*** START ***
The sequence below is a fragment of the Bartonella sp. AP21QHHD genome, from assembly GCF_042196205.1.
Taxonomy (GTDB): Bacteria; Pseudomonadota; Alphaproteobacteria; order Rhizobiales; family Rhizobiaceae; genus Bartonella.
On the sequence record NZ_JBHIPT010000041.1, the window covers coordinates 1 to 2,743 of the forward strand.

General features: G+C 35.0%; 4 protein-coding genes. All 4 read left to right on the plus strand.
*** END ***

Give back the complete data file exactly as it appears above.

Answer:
The sequence below is a fragment of the Bartonella sp. AP21QHHD genome, from assembly GCF_042196205.1.
Taxonomy (GTDB): Bacteria; Pseudomonadota; Alphaproteobacteria; order Rhizobiales; family Rhizobiaceae; genus Bartonella.
On the sequence record NZ_JBHIPT010000041.1, the window covers coordinates 1 to 2,743 of the forward strand.

General features: G+C 35.0%; 4 protein-coding genes. All 4 read left to right on the plus strand.